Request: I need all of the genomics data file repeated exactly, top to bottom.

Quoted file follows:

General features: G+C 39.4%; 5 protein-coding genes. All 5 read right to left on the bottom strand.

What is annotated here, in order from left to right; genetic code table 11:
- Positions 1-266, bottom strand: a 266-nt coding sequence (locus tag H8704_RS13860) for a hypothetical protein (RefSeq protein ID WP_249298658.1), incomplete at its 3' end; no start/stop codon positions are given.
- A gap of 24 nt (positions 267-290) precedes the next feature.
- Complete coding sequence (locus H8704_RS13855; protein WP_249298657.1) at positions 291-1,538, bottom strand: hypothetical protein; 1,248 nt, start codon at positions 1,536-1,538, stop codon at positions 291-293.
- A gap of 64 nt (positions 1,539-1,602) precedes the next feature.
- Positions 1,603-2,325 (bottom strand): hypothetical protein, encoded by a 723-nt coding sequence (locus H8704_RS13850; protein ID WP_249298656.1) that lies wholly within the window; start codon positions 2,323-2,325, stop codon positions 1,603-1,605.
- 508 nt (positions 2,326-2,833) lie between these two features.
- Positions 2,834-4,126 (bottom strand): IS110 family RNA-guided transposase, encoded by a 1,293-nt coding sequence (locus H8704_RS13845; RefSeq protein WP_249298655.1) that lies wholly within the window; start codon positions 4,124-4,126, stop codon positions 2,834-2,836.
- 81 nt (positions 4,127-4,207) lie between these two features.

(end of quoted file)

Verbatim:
General features: G+C 39.4%; 5 protein-coding genes. All 5 read right to left on the bottom strand.

What is annotated here, in order from left to right; genetic code table 11:
- Positions 1-266, bottom strand: a 266-nt coding sequence (locus tag H8704_RS13860) for a hypothetical protein (RefSeq protein ID WP_249298658.1), incomplete at its 3' end; no start/stop codon positions are given.
- A gap of 24 nt (positions 267-290) precedes the next feature.
- Complete coding sequence (locus H8704_RS13855; protein WP_249298657.1) at positions 291-1,538, bottom strand: hypothetical protein; 1,248 nt, start codon at positions 1,536-1,538, stop codon at positions 291-293.
- A gap of 64 nt (positions 1,539-1,602) precedes the next feature.
- Positions 1,603-2,325 (bottom strand): hypothetical protein, encoded by a 723-nt coding sequence (locus H8704_RS13850; protein ID WP_249298656.1) that lies wholly within the window; start codon positions 2,323-2,325, stop codon positions 1,603-1,605.
- 508 nt (positions 2,326-2,833) lie between these two features.
- Positions 2,834-4,126 (bottom strand): IS110 family RNA-guided transposase, encoded by a 1,293-nt coding sequence (locus H8704_RS13845; RefSeq protein WP_249298655.1) that lies wholly within the window; start codon positions 4,124-4,126, stop codon positions 2,834-2,836.
- 81 nt (positions 4,127-4,207) lie between these two features.